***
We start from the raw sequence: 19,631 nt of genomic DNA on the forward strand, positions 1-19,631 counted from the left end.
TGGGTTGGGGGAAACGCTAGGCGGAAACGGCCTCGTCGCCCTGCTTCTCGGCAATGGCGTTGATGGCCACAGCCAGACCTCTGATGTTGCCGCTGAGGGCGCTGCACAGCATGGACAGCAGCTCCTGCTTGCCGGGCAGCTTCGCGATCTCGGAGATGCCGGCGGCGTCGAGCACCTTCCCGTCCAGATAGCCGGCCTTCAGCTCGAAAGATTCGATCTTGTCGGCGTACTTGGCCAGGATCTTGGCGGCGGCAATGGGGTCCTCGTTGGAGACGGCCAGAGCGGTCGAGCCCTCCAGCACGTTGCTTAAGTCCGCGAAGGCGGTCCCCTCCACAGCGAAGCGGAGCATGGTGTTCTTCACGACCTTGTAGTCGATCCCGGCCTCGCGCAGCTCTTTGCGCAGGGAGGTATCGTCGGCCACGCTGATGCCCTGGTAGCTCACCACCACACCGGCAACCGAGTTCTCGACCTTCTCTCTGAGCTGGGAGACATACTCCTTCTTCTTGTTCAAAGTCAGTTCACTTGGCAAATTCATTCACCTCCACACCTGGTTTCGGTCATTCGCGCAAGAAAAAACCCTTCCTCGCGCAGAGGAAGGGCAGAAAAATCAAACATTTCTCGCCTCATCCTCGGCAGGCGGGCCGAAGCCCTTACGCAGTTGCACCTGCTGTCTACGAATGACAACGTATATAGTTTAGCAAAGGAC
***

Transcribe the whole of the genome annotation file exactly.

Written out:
We start from the raw sequence: 19,631 nt of genomic DNA on the forward strand, positions 1-19,631 counted from the left end.
TGGGTTGGGGGAAACGCTAGGCGGAAACGGCCTCGTCGCCCTGCTTCTCGGCAATGGCGTTGATGGCCACAGCCAGACCTCTGATGTTGCCGCTGAGGGCGCTGCACAGCATGGACAGCAGCTCCTGCTTGCCGGGCAGCTTCGCGATCTCGGAGATGCCGGCGGCGTCGAGCACCTTCCCGTCCAGATAGCCGGCCTTCAGCTCGAAAGATTCGATCTTGTCGGCGTACTTGGCCAGGATCTTGGCGGCGGCAATGGGGTCCTCGTTGGAGACGGCCAGAGCGGTCGAGCCCTCCAGCACGTTGCTTAAGTCCGCGAAGGCGGTCCCCTCCACAGCGAAGCGGAGCATGGTGTTCTTCACGACCTTGTAGTCGATCCCGGCCTCGCGCAGCTCTTTGCGCAGGGAGGTATCGTCGGCCACGCTGATGCCCTGGTAGCTCACCACCACACCGGCAACCGAGTTCTCGACCTTCTCTCTGAGCTGGGAGACATACTCCTTCTTCTTGTTCAAAGTCAGTTCACTTGGCAAATTCATTCACCTCCACACCTGGTTTCGGTCATTCGCGCAAGAAAAAACCCTTCCTCGCGCAGAGGAAGGGCAGAAAAATCAAACATTTCTCGCCTCATCCTCGGCAGGCGGGCCGAAGCCCTTACGCAGTTGCACCTGCTGTCTACGAATGACAACGTATATAGTTTAGCAAAGGAC